I bring you another book in the new series about Poirot adventures by Sophie Hannah:
The Killings at Kingfisher Hill: The New Hercule Poirot Mystery by Sophie Hannah
The world’s greatest detective, Hercule Poirot—legendary star of Agatha Christie’s Murder on the Orient Express and Death on the Nile—returns to solve a fiendish new mystery.
Hercule Poirot is travelling by luxury passenger coach from London to the exclusive Kingfisher Hill estate, where Richard Devonport has summoned him to prove that his fiancée, Helen, is innocent of the murder of his brother, Frank. But there is a strange condition attached to this request: Poirot must conceal his true reason for being there.
The coach is forced to stop when a distressed woman demands to get off, insisting that if she stays in her seat, she will be murdered. Although the rest of the journey passes without anyone being harmed, Poirot’s curiosity is aroused, and his fears are later confirmed when a body is discovered with a macabre note attached…
Could this new murder and the peculiar incident on the coach be clues to solving the mystery of who killed Frank Devonport? And if Helen is innocent, can Poirot find the true culprit in time to save her from the gallows?
About the author:
Hello! Welcome to my Amazon Author Page, and thank you for your interest in me and my books. Below you will find my official biog and all my online links so that you can follow me on Twitter, Facebook, and Instagram. You’ll also find a link to my Dream Author Coaching Programme for writers, which launched in September 2019.
Oh, and you can see some cute photos of my amazing dog Brewster on this page too! He often leaps onto my laptop while I’m writing and deletes entire paragraphs by accident – so you could say he’s a regular contributor to my literary efforts!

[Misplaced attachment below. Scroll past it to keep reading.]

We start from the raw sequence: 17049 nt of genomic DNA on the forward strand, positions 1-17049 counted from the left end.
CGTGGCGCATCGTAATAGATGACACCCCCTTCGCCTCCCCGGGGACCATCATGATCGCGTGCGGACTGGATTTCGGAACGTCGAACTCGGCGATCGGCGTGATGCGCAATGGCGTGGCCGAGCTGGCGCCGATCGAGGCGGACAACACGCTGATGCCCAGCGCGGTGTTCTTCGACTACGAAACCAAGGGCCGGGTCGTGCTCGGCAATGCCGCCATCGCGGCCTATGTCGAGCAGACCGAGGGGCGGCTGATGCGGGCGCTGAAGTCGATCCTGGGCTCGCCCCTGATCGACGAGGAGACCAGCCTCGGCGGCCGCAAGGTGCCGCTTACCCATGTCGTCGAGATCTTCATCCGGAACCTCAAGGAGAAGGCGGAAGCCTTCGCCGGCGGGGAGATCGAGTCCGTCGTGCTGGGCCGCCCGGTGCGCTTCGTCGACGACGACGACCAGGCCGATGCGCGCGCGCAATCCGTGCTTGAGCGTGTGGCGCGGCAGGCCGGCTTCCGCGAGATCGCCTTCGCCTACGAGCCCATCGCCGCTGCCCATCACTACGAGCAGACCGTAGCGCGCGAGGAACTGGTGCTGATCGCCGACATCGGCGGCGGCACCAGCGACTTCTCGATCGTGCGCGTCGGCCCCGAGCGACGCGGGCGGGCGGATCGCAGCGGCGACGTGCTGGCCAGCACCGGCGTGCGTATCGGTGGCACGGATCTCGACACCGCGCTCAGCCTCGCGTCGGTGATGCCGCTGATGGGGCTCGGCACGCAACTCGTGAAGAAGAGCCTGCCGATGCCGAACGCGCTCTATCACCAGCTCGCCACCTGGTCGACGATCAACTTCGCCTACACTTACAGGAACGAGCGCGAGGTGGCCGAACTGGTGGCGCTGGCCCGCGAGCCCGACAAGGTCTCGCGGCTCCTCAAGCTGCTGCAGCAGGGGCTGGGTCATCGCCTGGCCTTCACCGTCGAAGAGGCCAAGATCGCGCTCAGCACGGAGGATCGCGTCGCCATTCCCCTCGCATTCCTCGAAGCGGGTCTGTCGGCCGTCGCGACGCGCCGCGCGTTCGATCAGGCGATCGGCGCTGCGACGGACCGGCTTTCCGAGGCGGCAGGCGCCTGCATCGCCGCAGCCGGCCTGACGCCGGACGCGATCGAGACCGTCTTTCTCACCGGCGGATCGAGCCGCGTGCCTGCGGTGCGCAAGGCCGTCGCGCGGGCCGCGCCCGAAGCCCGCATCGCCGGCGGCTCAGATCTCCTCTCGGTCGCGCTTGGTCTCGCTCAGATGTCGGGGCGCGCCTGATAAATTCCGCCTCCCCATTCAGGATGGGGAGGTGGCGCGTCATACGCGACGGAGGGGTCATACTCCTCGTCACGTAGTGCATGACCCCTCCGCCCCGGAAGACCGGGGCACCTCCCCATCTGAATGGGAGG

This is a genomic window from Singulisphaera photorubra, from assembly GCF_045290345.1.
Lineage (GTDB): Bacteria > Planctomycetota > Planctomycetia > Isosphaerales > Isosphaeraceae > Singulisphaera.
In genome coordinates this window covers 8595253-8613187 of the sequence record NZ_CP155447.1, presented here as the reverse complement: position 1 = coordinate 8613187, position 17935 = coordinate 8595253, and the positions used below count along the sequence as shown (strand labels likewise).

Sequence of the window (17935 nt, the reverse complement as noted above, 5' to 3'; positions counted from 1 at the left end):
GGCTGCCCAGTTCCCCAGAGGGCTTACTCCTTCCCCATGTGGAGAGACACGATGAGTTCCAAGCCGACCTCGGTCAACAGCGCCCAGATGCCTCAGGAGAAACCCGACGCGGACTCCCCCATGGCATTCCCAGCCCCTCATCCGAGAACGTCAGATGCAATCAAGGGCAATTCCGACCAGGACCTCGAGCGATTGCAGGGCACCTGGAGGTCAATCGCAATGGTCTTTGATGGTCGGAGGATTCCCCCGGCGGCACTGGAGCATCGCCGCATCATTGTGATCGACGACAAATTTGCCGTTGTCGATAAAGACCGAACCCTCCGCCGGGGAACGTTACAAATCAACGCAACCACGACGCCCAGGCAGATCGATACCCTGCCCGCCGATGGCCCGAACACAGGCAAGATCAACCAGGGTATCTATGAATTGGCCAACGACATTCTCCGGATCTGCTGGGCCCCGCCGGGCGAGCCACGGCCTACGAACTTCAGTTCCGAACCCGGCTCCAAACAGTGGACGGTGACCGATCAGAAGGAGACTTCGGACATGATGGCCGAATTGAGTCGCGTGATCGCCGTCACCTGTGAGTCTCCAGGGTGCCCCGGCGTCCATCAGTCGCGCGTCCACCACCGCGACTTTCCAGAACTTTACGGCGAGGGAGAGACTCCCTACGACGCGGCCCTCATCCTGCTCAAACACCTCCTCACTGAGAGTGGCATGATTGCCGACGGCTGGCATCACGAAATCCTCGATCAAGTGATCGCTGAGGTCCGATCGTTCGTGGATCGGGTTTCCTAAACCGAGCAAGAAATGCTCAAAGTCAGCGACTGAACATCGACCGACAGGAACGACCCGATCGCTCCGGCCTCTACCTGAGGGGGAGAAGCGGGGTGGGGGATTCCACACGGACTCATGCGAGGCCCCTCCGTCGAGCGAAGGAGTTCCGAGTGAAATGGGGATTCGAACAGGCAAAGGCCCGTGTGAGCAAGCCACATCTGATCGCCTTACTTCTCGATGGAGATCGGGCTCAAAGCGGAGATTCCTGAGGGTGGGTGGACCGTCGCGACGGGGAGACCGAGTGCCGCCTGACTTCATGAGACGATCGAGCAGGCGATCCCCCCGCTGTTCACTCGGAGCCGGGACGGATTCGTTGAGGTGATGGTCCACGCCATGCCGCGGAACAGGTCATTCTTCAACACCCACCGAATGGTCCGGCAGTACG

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My Official Biography is as follows:
Sophie Hannah is an internationally bestselling crime fiction writer whose books have sold millions of copies worldwide. Her crime novels have been translated into 49 languages and published in 51 countries. Her psychological thriller The Carrier won the Crime Thriller of the Year Award at the 2013 UK National Book Awards. In 2014 and 2016, Sophie published The Monogram Murders and Closed Casket, the first new Hercule Poirot mysteries since Agatha Christie’s death, both of which were national and international bestsellers. She went on to publish a third, The Mystery of Three Quarters in 2018 which was an instant bestseller, and her fourth Poirot novel, The Killings at Kingfisher Hill will be published in August 2020. Sophie helped to create a Master’s Degree in Crime and Thriller Writing at the University of Cambridge, for which she is the main teacher and Course Director. She is also the founder of the Dream Author Coaching Programme for writers which launched in September 2019.
Sophie is also an award-winning, bestselling poet, and her poetry is studied at GCSE level across the UK. She has co-written two murder mystery musicals with composer Annette Armitage: The Mystery of Mr. E and Work Experience. She has written a self-help book called How To Hold a Grudge: From Resentment to Contentment – The Power of Grudges to Transform Your Life, and hosts the How to Hold a Grudge podcast.
Sophie lives with her husband, children and dog in Cambridge, where she is an Honorary Fellow of Lucy Cavendish College.
And I can be found online here:
Thanks to NetGalley and to Harper Collins UK for the ARC copy of this book that I freely chose to review. Although this is the fourth book in this series written by Sophie Hannah, it is the second I’ve read (you can check my review of The Mystery of Three Quarters here).